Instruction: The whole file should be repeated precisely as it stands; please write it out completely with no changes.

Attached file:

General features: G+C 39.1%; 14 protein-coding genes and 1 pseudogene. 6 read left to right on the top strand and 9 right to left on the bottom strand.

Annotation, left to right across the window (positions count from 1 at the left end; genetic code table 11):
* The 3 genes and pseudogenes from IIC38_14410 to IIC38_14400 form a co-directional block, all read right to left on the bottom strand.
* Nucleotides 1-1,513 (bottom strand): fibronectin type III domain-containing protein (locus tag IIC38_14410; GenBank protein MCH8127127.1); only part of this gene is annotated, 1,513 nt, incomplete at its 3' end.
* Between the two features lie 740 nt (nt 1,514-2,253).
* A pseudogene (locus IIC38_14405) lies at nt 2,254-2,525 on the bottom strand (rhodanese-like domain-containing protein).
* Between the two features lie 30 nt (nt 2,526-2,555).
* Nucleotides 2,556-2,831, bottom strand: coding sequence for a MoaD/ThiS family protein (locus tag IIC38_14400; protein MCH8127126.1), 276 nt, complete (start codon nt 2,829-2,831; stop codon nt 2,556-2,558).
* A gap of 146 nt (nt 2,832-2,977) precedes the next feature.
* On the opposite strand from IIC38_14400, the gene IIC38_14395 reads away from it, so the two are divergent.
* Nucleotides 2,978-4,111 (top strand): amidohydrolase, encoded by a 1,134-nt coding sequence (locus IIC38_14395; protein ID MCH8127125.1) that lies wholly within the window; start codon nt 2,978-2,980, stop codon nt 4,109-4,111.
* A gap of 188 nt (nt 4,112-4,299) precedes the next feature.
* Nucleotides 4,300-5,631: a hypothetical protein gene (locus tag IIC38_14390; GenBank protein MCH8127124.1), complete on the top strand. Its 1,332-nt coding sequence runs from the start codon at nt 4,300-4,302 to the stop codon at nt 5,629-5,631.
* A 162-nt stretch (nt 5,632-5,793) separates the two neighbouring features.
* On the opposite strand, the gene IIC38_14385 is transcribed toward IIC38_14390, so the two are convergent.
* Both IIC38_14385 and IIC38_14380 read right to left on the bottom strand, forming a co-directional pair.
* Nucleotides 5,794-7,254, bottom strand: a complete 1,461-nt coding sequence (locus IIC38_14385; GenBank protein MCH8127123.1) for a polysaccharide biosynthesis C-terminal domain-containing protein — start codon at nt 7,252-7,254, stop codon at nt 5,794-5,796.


General features: G+C 39.1%; 14 protein-coding genes and 1 pseudogene. 6 read left to right on the top strand and 9 right to left on the bottom strand.

Annotation, left to right across the window (positions count from 1 at the left end; genetic code table 11):
* The 3 genes and pseudogenes from IIC38_14410 to IIC38_14400 form a co-directional block, all read right to left on the bottom strand.
* Nucleotides 1-1,513 (bottom strand): fibronectin type III domain-containing protein (locus tag IIC38_14410; GenBank protein MCH8127127.1); only part of this gene is annotated, 1,513 nt, incomplete at its 3' end.
* Between the two features lie 740 nt (nt 1,514-2,253).
* A pseudogene (locus IIC38_14405) lies at nt 2,254-2,525 on the bottom strand (rhodanese-like domain-containing protein).
* Between the two features lie 30 nt (nt 2,526-2,555).
* Nucleotides 2,556-2,831, bottom strand: coding sequence for a MoaD/ThiS family protein (locus tag IIC38_14400; protein MCH8127126.1), 276 nt, complete (start codon nt 2,829-2,831; stop codon nt 2,556-2,558).
* A gap of 146 nt (nt 2,832-2,977) precedes the next feature.
* On the opposite strand from IIC38_14400, the gene IIC38_14395 reads away from it, so the two are divergent.
* Nucleotides 2,978-4,111 (top strand): amidohydrolase, encoded by a 1,134-nt coding sequence (locus IIC38_14395; protein ID MCH8127125.1) that lies wholly within the window; start codon nt 2,978-2,980, stop codon nt 4,109-4,111.
* A gap of 188 nt (nt 4,112-4,299) precedes the next feature.
* Nucleotides 4,300-5,631: a hypothetical protein gene (locus tag IIC38_14390; GenBank protein MCH8127124.1), complete on the top strand. Its 1,332-nt coding sequence runs from the start codon at nt 4,300-4,302 to the stop codon at nt 5,629-5,631.
* A 162-nt stretch (nt 5,632-5,793) separates the two neighbouring features.
* On the opposite strand, the gene IIC38_14385 is transcribed toward IIC38_14390, so the two are convergent.
* Both IIC38_14385 and IIC38_14380 read right to left on the bottom strand, forming a co-directional pair.
* Nucleotides 5,794-7,254, bottom strand: a complete 1,461-nt coding sequence (locus IIC38_14385; GenBank protein MCH8127123.1) for a polysaccharide biosynthesis C-terminal domain-containing protein — start codon at nt 7,252-7,254, stop codon at nt 5,794-5,796.